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Review: Will Frank Gore — who’s for sure a robot — be the NFL’s last ever 15,000-yard rusher?

Gore has finished between 1,200 and 1,550 yards from scrimmage in every season since 2007, because he’s absolutely a robot.

New England Patriots v Miami Dolphins Photo by Michael Reaves/Getty Images

On the Miami Dolphins’ fourth offensive play Sunday against the New England Patriots, Frank Gore burst through the left side of the offensive line and trucked down the field for 36 yards. It was the third run this season of at least 30 yards for Gore, a 35-year-old running back who must be a robot. There’s no other explanation.

In the last decade, Gore is the only player older than 33 to reach 500 rushing yards in a season. He did it with 961 yards last year and — with 708 yards this season — he’s now done it twice.

At 7-6, the Dolphins are in the postseason hunt and Gore has helped them get there with 4.7 yards per carry — his highest average since 2012. But even if he’s a robot (which he must be), it’s possible we’re down to the last three games of Gore’s incredibly durable career.

“I’m going to just evaluate myself and my body and see if I really want to do it again this offseason,” Gore said in November, via Pro Football Talk. “I take it one year at a time.”

Whether he retires after the 2018 season or not, Gore’s numbers may go forever untouched.

Gore’s streak of 12 consecutive seasons with 1,200 all-purpose yards — a record that will probably never be broken — looks unlikely to reach a 13th straight year. He’d need 368 more yards in three games to keep the streak alive.

But if he can manage to add 266 more rushing yards to his career total, Gore would be the fourth player ever to 15,000. And maybe the last.

Gaudy passing totals define the NFL of today, and huge rushing stats are increasingly a thing of the past. Gore is one the last of a dying breed of consistent and durable running backs, and we’ll probably never again see a career like his. Let’s review:

Consistency/Durability: 9.8

In 2006, a 23-year-old Frank Gore finished with 1,695 rushing yards. It was the third most in the NFL that season and earned him his first Pro Bowl nod.

In the 12 years since, Gore’s next best rushing total is the 1,214 yards he finished with in 2012. Not since his third place finish in 2006, has Gore even finished top five in the NFL in rushing yards.

Adrian Peterson, who is now 33, has 13,148 career rushing yards thanks to the three times he was the NFL’s rushing champion — including his 2,097-yard season in 2012. But Peterson also has a long list of injuries that cost him games and had a lengthy suspension in 2014.

That has Peterson about 1,600 career rushing yards behind Gore, who — for over a decade — has been the same exact player week after week.

In 11 straight seasons, Gore has finished with somewhere between 1,200 and 1,550 yards from scrimmage. Even if that streak ends this year, those are outrageously consistent statistics at a position where few can stay healthy for long.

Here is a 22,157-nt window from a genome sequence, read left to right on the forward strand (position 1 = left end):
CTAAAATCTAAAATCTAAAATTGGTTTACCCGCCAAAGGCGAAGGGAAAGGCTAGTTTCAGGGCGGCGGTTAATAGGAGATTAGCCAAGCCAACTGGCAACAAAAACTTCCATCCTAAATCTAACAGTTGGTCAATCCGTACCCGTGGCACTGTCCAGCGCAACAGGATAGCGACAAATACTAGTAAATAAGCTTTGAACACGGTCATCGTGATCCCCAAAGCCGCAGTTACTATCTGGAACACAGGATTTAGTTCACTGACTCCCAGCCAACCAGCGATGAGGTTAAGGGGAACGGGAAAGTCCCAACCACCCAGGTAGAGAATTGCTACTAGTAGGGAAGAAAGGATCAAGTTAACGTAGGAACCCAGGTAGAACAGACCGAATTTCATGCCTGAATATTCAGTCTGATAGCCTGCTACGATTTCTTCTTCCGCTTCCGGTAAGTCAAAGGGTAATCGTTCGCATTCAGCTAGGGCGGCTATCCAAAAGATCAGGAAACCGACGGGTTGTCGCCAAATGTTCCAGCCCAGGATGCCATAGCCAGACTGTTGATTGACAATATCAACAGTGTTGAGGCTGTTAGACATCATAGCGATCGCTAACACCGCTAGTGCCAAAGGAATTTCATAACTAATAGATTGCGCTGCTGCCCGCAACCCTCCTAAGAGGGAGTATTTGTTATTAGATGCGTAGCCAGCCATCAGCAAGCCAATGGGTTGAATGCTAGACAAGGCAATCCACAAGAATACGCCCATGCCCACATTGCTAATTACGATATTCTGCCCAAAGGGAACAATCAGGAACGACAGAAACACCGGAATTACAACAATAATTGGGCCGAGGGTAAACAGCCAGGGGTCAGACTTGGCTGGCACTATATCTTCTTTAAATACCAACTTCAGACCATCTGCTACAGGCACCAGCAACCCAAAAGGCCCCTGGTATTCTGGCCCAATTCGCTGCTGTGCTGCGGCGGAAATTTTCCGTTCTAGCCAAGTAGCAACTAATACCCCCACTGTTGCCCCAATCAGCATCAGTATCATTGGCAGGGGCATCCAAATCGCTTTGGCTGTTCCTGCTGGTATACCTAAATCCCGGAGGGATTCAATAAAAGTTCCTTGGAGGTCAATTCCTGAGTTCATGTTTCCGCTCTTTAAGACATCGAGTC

Gore hasn’t even missed a game since 2010, when he sat out the last five due to a broken hip. He returned in time for the 2011 season and now — seven years later — will play in his 110th straight game when the Dolphins travel to play the Minnesota Vikings in Week 15.

He’s second all-time in NFL games started by a running back with 195 — behind only Emmitt Smith, who had 219. The next closest active player on the list is Peterson at 136.

Gore’s a robot. He’s gotta be.

Permanence: 9.0

Will any other player ever reach 15,000 yards? It’s no guarantee that Gore will, but even if he doesn’t, it’s difficult to imagine him ever getting topped.

Peterson cranking out another 1,852 yards isn’t impossible, considering the way he bounced back with an impressive 2018 campaign. But that’d probably be asking for at least two more years of solid play. I have my doubts.

After Peterson, the next highest active player on the rushing list is LeSean McCoy who’s way down in 26th with 10,571. McCoy is 30 now and finishing up easily the worst season of his career with 479 yards and just 3.3 yards per carry for the Bills.

And — uhh — that’s just about it. The next highest player on the active rushing list who’s under 30 is Mark Ingram, a 28-year old with 5,881 yards.

So if Gore and/or Peterson don’t get to 15,000 yards, nobody’s going to come close for a very long time. Especially when big seasons for running backs are becoming increasingly rare.

When Gore was drafted in 2005, the numbers for running backs looked much different. There were 21 times a player topped 1,500 rushing yards — including Gore’s 1,695 — between 2003 and 2006.

Now, 1,500 rushing yards is a rare total. Ezekiel Elliott’s 1,631 yards in 2016 is the only time reached the mark in the last three years.

Keep in mind, 15,000 yards would be averaging 1,500 yards for an entire decade — a career length few running backs ever manage.

Gore’s 100 percent a robot.

Robot: 10.0

Beep boop beep.